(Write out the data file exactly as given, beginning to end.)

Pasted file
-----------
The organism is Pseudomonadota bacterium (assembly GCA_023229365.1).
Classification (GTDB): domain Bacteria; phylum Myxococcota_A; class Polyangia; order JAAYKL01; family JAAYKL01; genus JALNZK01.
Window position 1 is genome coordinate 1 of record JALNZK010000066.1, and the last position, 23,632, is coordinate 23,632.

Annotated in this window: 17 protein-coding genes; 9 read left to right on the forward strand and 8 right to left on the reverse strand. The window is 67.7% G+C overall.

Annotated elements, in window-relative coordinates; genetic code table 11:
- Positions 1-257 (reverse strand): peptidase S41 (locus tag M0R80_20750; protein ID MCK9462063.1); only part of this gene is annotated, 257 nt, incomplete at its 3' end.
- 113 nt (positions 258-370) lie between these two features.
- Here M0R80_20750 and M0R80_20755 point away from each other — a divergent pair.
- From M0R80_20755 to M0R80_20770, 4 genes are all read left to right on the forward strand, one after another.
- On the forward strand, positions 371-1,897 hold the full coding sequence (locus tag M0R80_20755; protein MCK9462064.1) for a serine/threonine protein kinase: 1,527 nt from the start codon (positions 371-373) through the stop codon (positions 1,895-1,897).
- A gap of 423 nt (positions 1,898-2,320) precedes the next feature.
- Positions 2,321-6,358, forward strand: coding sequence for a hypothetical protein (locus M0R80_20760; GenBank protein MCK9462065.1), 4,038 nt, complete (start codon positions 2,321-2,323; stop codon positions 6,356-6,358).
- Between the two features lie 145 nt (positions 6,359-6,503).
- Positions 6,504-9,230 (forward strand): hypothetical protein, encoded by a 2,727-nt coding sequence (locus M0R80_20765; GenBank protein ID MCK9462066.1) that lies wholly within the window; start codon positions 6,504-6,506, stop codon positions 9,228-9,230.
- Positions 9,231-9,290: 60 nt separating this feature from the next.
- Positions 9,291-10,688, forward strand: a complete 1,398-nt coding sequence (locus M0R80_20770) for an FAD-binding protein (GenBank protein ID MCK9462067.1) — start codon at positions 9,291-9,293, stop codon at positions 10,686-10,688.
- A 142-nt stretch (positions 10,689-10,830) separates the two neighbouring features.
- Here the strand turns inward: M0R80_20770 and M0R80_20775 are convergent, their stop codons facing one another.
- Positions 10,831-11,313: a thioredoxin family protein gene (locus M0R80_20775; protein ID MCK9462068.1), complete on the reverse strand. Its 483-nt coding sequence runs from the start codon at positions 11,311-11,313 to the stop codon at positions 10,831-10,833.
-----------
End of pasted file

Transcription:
The organism is Pseudomonadota bacterium (assembly GCA_023229365.1).
Classification (GTDB): domain Bacteria; phylum Myxococcota_A; class Polyangia; order JAAYKL01; family JAAYKL01; genus JALNZK01.
Window position 1 is genome coordinate 1 of record JALNZK010000066.1, and the last position, 23,632, is coordinate 23,632.

Annotated in this window: 17 protein-coding genes; 9 read left to right on the forward strand and 8 right to left on the reverse strand. The window is 67.7% G+C overall.

Annotated elements, in window-relative coordinates; genetic code table 11:
- Positions 1-257 (reverse strand): peptidase S41 (locus tag M0R80_20750; protein ID MCK9462063.1); only part of this gene is annotated, 257 nt, incomplete at its 3' end.
- 113 nt (positions 258-370) lie between these two features.
- Here M0R80_20750 and M0R80_20755 point away from each other — a divergent pair.
- From M0R80_20755 to M0R80_20770, 4 genes are all read left to right on the forward strand, one after another.
- On the forward strand, positions 371-1,897 hold the full coding sequence (locus tag M0R80_20755; protein MCK9462064.1) for a serine/threonine protein kinase: 1,527 nt from the start codon (positions 371-373) through the stop codon (positions 1,895-1,897).
- A gap of 423 nt (positions 1,898-2,320) precedes the next feature.
- Positions 2,321-6,358, forward strand: coding sequence for a hypothetical protein (locus M0R80_20760; GenBank protein MCK9462065.1), 4,038 nt, complete (start codon positions 2,321-2,323; stop codon positions 6,356-6,358).
- Between the two features lie 145 nt (positions 6,359-6,503).
- Positions 6,504-9,230 (forward strand): hypothetical protein, encoded by a 2,727-nt coding sequence (locus M0R80_20765; GenBank protein ID MCK9462066.1) that lies wholly within the window; start codon positions 6,504-6,506, stop codon positions 9,228-9,230.
- Positions 9,231-9,290: 60 nt separating this feature from the next.
- Positions 9,291-10,688, forward strand: a complete 1,398-nt coding sequence (locus M0R80_20770) for an FAD-binding protein (GenBank protein ID MCK9462067.1) — start codon at positions 9,291-9,293, stop codon at positions 10,686-10,688.
- A 142-nt stretch (positions 10,689-10,830) separates the two neighbouring features.
- Here the strand turns inward: M0R80_20770 and M0R80_20775 are convergent, their stop codons facing one another.
- Positions 10,831-11,313: a thioredoxin family protein gene (locus M0R80_20775; protein ID MCK9462068.1), complete on the reverse strand. Its 483-nt coding sequence runs from the start codon at positions 11,311-11,313 to the stop codon at positions 10,831-10,833.